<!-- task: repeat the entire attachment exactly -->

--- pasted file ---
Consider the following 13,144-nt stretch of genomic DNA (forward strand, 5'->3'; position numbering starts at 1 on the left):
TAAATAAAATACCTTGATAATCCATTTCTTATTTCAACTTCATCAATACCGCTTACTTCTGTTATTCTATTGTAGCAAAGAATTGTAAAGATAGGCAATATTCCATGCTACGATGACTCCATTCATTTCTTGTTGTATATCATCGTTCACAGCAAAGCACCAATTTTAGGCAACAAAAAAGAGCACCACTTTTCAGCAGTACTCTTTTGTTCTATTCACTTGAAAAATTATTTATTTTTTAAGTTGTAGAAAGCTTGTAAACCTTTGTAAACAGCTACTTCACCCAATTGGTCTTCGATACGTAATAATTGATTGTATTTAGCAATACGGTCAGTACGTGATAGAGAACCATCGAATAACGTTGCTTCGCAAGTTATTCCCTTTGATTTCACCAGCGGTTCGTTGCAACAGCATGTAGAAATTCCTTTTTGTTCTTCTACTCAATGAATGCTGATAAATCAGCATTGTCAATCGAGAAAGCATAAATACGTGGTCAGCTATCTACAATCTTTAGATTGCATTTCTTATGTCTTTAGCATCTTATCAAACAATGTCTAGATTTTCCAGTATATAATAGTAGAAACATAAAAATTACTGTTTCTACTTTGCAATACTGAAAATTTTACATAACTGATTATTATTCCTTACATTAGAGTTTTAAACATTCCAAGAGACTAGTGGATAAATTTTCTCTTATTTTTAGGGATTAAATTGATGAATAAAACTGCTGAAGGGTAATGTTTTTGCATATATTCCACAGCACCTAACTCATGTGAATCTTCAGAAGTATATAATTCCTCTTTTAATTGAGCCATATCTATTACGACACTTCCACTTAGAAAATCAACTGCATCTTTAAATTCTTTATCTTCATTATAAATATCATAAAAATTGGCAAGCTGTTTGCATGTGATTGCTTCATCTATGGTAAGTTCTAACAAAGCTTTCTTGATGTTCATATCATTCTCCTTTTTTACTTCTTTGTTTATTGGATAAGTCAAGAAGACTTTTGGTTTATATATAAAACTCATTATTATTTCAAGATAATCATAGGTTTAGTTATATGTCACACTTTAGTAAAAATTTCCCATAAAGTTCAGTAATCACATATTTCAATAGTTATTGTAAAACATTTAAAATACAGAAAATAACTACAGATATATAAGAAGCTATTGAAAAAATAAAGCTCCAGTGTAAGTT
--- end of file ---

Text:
Consider the following 13,144-nt stretch of genomic DNA (forward strand, 5'->3'; position numbering starts at 1 on the left):
TAAATAAAATACCTTGATAATCCATTTCTTATTTCAACTTCATCAATACCGCTTACTTCTGTTATTCTATTGTAGCAAAGAATTGTAAAGATAGGCAATATTCCATGCTACGATGACTCCATTCATTTCTTGTTGTATATCATCGTTCACAGCAAAGCACCAATTTTAGGCAACAAAAAAGAGCACCACTTTTCAGCAGTACTCTTTTGTTCTATTCACTTGAAAAATTATTTATTTTTTAAGTTGTAGAAAGCTTGTAAACCTTTGTAAACAGCTACTTCACCCAATTGGTCTTCGATACGTAATAATTGATTGTATTTAGCAATACGGTCAGTACGTGATAGAGAACCATCGAATAACGTTGCTTCGCAAGTTATTCCCTTTGATTTCACCAGCGGTTCGTTGCAACAGCATGTAGAAATTCCTTTTTGTTCTTCTACTCAATGAATGCTGATAAATCAGCATTGTCAATCGAGAAAGCATAAATACGTGGTCAGCTATCTACAATCTTTAGATTGCATTTCTTATGTCTTTAGCATCTTATCAAACAATGTCTAGATTTTCCAGTATATAATAGTAGAAACATAAAAATTACTGTTTCTACTTTGCAATACTGAAAATTTTACATAACTGATTATTATTCCTTACATTAGAGTTTTAAACATTCCAAGAGACTAGTGGATAAATTTTCTCTTATTTTTAGGGATTAAATTGATGAATAAAACTGCTGAAGGGTAATGTTTTTGCATATATTCCACAGCACCTAACTCATGTGAATCTTCAGAAGTATATAATTCCTCTTTTAATTGAGCCATATCTATTACGACACTTCCACTTAGAAAATCAACTGCATCTTTAAATTCTTTATCTTCATTATAAATATCATAAAAATTGGCAAGCTGTTTGCATGTGATTGCTTCATCTATGGTAAGTTCTAACAAAGCTTTCTTGATGTTCATATCATTCTCCTTTTTTACTTCTTTGTTTATTGGATAAGTCAAGAAGACTTTTGGTTTATATATAAAACTCATTATTATTTCAAGATAATCATAGGTTTAGTTATATGTCACACTTTAGTAAAAATTTCCCATAAAGTTCAGTAATCACATATTTCAATAGTTATTGTAAAACATTTAAAATACAGAAAATAACTACAGATATATAAGAAGCTATTGAAAAAATAAAGCTCCAGTGTAAGTT